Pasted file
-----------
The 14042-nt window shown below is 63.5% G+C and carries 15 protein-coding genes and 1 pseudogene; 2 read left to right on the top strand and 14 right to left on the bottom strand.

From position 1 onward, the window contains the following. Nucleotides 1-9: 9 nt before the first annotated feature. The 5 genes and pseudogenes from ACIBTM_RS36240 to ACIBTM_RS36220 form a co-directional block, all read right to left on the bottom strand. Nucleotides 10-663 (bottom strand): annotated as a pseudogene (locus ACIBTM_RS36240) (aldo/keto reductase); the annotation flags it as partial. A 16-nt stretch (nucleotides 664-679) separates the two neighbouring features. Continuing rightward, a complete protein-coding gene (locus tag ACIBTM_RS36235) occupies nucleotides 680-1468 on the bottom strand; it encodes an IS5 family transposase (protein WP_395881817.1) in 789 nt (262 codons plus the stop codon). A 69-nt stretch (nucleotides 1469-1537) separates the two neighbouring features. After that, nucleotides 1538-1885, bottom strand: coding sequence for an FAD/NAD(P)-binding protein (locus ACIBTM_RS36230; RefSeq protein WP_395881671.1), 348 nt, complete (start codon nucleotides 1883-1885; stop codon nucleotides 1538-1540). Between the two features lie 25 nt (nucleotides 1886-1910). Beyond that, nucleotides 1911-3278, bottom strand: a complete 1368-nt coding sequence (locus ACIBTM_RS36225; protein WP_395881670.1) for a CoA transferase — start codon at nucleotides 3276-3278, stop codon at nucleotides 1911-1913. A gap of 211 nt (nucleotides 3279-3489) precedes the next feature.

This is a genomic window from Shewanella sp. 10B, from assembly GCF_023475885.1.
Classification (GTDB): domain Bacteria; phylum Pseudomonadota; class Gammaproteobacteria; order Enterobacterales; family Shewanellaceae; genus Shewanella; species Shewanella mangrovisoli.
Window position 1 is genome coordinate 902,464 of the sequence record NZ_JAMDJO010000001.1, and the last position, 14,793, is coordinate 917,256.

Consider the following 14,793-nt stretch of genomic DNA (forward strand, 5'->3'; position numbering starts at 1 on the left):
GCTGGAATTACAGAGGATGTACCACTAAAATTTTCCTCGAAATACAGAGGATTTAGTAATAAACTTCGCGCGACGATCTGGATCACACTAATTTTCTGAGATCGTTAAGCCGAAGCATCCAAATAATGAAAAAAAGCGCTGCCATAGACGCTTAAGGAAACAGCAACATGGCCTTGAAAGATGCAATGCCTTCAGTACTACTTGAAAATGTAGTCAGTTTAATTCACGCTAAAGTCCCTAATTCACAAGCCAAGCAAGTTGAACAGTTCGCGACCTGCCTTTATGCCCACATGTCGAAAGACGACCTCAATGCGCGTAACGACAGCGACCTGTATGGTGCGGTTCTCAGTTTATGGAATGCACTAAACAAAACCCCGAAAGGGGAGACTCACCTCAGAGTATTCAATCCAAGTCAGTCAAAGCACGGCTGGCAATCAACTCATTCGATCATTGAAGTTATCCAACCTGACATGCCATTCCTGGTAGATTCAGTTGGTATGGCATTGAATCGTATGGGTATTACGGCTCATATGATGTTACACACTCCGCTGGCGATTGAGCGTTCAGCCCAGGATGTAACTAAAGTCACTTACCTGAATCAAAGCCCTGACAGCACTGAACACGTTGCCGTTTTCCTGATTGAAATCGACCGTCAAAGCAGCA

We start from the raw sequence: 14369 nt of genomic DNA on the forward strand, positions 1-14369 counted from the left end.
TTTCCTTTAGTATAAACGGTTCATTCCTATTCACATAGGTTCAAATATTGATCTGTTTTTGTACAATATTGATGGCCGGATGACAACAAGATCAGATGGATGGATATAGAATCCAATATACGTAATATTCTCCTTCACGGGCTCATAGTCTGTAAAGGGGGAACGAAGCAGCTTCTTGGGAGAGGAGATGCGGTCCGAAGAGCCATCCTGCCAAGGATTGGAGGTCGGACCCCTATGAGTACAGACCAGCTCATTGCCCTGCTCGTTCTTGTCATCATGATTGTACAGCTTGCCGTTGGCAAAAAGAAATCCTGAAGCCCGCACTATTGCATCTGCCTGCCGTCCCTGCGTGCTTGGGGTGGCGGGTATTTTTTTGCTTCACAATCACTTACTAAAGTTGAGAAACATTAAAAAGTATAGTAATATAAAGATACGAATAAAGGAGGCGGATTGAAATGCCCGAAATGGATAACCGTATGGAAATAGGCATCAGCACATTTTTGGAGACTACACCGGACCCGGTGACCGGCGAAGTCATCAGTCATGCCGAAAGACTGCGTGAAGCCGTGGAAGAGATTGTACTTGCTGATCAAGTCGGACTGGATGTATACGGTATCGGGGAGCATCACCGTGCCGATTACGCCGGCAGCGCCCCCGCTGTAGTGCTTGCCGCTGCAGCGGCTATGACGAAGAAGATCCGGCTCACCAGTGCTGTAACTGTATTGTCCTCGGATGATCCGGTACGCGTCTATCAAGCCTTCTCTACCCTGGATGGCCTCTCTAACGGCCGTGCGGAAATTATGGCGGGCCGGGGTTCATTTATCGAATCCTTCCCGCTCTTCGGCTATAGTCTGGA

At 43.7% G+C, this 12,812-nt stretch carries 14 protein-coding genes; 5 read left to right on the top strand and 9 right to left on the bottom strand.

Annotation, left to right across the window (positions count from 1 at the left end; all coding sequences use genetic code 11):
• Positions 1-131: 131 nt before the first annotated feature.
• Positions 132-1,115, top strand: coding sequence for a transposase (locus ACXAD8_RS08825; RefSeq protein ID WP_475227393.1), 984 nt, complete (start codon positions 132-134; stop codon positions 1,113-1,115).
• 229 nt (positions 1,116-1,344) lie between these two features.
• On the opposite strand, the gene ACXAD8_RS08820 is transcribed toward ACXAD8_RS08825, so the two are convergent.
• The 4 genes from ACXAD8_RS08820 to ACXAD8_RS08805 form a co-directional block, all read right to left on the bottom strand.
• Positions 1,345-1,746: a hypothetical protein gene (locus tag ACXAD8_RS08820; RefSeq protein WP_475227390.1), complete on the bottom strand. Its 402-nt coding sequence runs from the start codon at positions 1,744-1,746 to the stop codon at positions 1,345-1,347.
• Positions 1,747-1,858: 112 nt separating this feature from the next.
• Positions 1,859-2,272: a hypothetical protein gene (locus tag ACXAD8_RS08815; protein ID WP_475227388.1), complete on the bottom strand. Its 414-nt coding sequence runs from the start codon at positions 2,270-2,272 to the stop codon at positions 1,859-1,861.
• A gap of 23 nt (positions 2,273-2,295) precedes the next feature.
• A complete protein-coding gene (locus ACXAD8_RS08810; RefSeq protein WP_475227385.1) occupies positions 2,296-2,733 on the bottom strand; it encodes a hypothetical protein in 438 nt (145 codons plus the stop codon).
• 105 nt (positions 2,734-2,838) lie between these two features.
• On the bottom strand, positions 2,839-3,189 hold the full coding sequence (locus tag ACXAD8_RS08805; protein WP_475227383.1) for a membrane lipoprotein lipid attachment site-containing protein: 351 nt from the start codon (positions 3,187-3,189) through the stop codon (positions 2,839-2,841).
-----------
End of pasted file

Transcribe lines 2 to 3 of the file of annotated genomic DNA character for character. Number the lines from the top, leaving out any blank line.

From position 1 onward, the window contains the following. Nucleotides 1-9: 9 nt before the first annotated feature. The 5 genes and pseudogenes from ACIBTM_RS36240 to ACIBTM_RS36220 form a co-directional block, all read right to left on the bottom strand. Nucleotides 10-663 (bottom strand): annotated as a pseudogene (locus ACIBTM_RS36240) (aldo/keto reductase); the annotation flags it as partial. A 16-nt stretch (nucleotides 664-679) separates the two neighbouring features. Continuing rightward, a complete protein-coding gene (locus tag ACIBTM_RS36235) occupies nucleotides 680-1468 on the bottom strand; it encodes an IS5 family transposase (protein WP_395881817.1) in 789 nt (262 codons plus the stop codon). A 69-nt stretch (nucleotides 1469-1537) separates the two neighbouring features. After that, nucleotides 1538-1885, bottom strand: coding sequence for an FAD/NAD(P)-binding protein (locus ACIBTM_RS36230; RefSeq protein WP_395881671.1), 348 nt, complete (start codon nucleotides 1883-1885; stop codon nucleotides 1538-1540). Between the two features lie 25 nt (nucleotides 1886-1910). Beyond that, nucleotides 1911-3278, bottom strand: a complete 1368-nt coding sequence (locus ACIBTM_RS36225; protein WP_395881670.1) for a CoA transferase — start codon at nucleotides 3276-3278, stop codon at nucleotides 1911-1913. A gap of 211 nt (nucleotides 3279-3489) precedes the next feature.

This is a genomic window from Shewanella sp. 10B, from assembly GCF_023475885.1.